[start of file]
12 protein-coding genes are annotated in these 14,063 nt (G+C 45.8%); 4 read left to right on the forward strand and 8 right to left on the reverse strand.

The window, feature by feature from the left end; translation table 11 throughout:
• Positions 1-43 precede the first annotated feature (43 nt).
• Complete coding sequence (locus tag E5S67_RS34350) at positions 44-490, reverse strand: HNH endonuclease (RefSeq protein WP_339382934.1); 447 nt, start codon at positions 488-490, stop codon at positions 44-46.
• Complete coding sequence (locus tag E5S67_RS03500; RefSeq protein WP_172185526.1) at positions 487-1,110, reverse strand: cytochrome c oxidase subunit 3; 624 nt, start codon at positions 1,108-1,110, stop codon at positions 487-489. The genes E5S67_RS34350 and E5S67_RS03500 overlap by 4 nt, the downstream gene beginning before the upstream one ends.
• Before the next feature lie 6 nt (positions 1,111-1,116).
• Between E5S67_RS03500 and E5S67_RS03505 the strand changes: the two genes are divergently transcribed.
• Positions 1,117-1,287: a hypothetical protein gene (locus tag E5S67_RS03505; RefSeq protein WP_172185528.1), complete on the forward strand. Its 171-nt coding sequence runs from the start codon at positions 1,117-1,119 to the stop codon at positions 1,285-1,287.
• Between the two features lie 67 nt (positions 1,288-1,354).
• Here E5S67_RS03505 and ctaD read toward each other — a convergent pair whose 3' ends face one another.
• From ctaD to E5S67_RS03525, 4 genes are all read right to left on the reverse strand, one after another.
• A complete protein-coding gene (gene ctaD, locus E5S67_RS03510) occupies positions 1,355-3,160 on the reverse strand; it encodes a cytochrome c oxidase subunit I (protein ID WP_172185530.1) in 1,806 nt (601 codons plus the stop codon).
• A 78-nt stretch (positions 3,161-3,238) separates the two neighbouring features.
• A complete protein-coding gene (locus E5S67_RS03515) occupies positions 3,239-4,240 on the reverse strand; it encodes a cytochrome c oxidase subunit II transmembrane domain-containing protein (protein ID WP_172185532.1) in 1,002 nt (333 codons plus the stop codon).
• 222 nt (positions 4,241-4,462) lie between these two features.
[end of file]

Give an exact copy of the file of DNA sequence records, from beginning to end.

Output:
12 protein-coding genes are annotated in these 14,063 nt (G+C 45.8%); 4 read left to right on the forward strand and 8 right to left on the reverse strand.

The window, feature by feature from the left end; translation table 11 throughout:
• Positions 1-43 precede the first annotated feature (43 nt).
• Complete coding sequence (locus tag E5S67_RS34350) at positions 44-490, reverse strand: HNH endonuclease (RefSeq protein WP_339382934.1); 447 nt, start codon at positions 488-490, stop codon at positions 44-46.
• Complete coding sequence (locus tag E5S67_RS03500; RefSeq protein WP_172185526.1) at positions 487-1,110, reverse strand: cytochrome c oxidase subunit 3; 624 nt, start codon at positions 1,108-1,110, stop codon at positions 487-489. The genes E5S67_RS34350 and E5S67_RS03500 overlap by 4 nt, the downstream gene beginning before the upstream one ends.
• Before the next feature lie 6 nt (positions 1,111-1,116).
• Between E5S67_RS03500 and E5S67_RS03505 the strand changes: the two genes are divergently transcribed.
• Positions 1,117-1,287: a hypothetical protein gene (locus tag E5S67_RS03505; RefSeq protein WP_172185528.1), complete on the forward strand. Its 171-nt coding sequence runs from the start codon at positions 1,117-1,119 to the stop codon at positions 1,285-1,287.
• Between the two features lie 67 nt (positions 1,288-1,354).
• Here E5S67_RS03505 and ctaD read toward each other — a convergent pair whose 3' ends face one another.
• From ctaD to E5S67_RS03525, 4 genes are all read right to left on the reverse strand, one after another.
• A complete protein-coding gene (gene ctaD, locus E5S67_RS03510) occupies positions 1,355-3,160 on the reverse strand; it encodes a cytochrome c oxidase subunit I (protein ID WP_172185530.1) in 1,806 nt (601 codons plus the stop codon).
• A 78-nt stretch (positions 3,161-3,238) separates the two neighbouring features.
• A complete protein-coding gene (locus E5S67_RS03515) occupies positions 3,239-4,240 on the reverse strand; it encodes a cytochrome c oxidase subunit II transmembrane domain-containing protein (protein ID WP_172185532.1) in 1,002 nt (333 codons plus the stop codon).
• 222 nt (positions 4,241-4,462) lie between these two features.